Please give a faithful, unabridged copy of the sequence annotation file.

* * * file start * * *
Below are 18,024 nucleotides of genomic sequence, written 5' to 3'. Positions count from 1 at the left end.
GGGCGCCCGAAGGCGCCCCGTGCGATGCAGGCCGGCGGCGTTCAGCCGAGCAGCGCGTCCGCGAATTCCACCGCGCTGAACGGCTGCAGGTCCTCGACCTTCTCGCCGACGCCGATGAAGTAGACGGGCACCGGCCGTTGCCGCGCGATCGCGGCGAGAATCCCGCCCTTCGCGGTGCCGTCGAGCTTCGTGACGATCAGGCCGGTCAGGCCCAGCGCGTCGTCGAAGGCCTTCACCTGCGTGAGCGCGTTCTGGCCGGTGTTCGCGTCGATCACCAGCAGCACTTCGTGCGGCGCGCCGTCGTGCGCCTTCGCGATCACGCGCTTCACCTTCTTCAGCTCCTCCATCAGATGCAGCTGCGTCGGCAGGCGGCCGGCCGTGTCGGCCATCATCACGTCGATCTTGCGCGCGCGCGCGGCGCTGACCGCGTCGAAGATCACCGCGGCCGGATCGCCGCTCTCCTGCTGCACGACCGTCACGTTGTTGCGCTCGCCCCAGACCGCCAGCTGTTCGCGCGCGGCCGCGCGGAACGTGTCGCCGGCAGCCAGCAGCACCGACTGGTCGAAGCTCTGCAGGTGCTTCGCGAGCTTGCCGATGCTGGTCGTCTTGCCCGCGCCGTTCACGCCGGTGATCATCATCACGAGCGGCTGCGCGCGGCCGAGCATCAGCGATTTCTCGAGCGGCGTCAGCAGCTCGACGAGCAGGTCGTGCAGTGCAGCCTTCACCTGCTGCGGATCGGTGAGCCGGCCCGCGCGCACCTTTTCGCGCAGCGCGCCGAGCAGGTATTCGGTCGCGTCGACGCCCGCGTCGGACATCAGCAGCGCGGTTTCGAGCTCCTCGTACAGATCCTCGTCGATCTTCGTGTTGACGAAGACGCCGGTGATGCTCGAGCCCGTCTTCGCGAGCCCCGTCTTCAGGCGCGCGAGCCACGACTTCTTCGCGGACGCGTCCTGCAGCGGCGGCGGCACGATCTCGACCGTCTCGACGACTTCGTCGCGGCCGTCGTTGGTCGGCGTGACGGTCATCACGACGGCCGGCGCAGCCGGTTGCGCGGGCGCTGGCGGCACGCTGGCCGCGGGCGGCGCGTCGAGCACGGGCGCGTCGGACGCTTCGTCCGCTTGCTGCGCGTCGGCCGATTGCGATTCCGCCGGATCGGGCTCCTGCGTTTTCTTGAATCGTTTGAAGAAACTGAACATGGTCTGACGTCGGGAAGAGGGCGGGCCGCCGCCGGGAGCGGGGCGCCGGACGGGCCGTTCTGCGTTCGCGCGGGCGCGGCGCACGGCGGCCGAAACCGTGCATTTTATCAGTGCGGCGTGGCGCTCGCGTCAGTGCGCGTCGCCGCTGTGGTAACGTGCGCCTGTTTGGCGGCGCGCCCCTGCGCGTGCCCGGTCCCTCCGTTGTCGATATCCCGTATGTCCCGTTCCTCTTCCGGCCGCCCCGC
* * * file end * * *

Below are 18,024 nucleotides of genomic sequence, written 5' to 3'. Positions count from 1 at the left end.
GGGCGCCCGAAGGCGCCCCGTGCGATGCAGGCCGGCGGCGTTCAGCCGAGCAGCGCGTCCGCGAATTCCACCGCGCTGAACGGCTGCAGGTCCTCGACCTTCTCGCCGACGCCGATGAAGTAGACGGGCACCGGCCGTTGCCGCGCGATCGCGGCGAGAATCCCGCCCTTCGCGGTGCCGTCGAGCTTCGTGACGATCAGGCCGGTCAGGCCCAGCGCGTCGTCGAAGGCCTTCACCTGCGTGAGCGCGTTCTGGCCGGTGTTCGCGTCGATCACCAGCAGCACTTCGTGCGGCGCGCCGTCGTGCGCCTTCGCGATCACGCGCTTCACCTTCTTCAGCTCCTCCATCAGATGCAGCTGCGTCGGCAGGCGGCCGGCCGTGTCGGCCATCATCACGTCGATCTTGCGCGCGCGCGCGGCGCTGACCGCGTCGAAGATCACCGCGGCCGGATCGCCGCTCTCCTGCTGCACGACCGTCACGTTGTTGCGCTCGCCCCAGACCGCCAGCTGTTCGCGCGCGGCCGCGCGGAACGTGTCGCCGGCAGCCAGCAGCACCGACTGGTCGAAGCTCTGCAGGTGCTTCGCGAGCTTGCCGATGCTGGTCGTCTTGCCCGCGCCGTTCACGCCGGTGATCATCATCACGAGCGGCTGCGCGCGGCCGAGCATCAGCGATTTCTCGAGCGGCGTCAGCAGCTCGACGAGCAGGTCGTGCAGTGCAGCCTTCACCTGCTGCGGATCGGTGAGCCGGCCCGCGCGCACCTTTTCGCGCAGCGCGCCGAGCAGGTATTCGGTCGCGTCGACGCCCGCGTCGGACATCAGCAGCGCGGTTTCGAGCTCCTCGTACAGATCCTCGTCGATCTTCGTGTTGACGAAGACGCCGGTGATGCTCGAGCCCGTCTTCGCGAGCCCCGTCTTCAGGCGCGCGAGCCACGACTTCTTCGCGGACGCGTCCTGCAGCGGCGGCGGCACGATCTCGACCGTCTCGACGACTTCGTCGCGGCCGTCGTTGGTCGGCGTGACGGTCATCACGACGGCCGGCGCAGCCGGTTGCGCGGGCGCTGGCGGCACGCTGGCCGCGGGCGGCGCGTCGAGCACGGGCGCGTCGGACGCTTCGTCCGCTTGCTGCGCGTCGGCCGATTGCGATTCCGCCGGATCGGGCTCCTGCGTTTTCTTGAATCGTTTGAAGAAACTGAACATGGTCTGACGTCGGGAAGAGGGCGGGCCGCCGCCGGGAGCGGGGCGCCGGACGGGCCGTTCTGCGTTCGCGCGGGCGCGGCGCACGGCGGCCGAAACCGTGCATTTTATCAGTGCGGCGTGGCGCTCGCGTCAGTGCGCGTCGCCGCTGTGGTAACGTGCGCCTGTTTGGCGGCGCGCCCCTGCGCGTGCCCGGTCCCTCCGTTGTCGATATCCCGTATGTCCCGTTCCTCTTCCGGCCGCCCCGC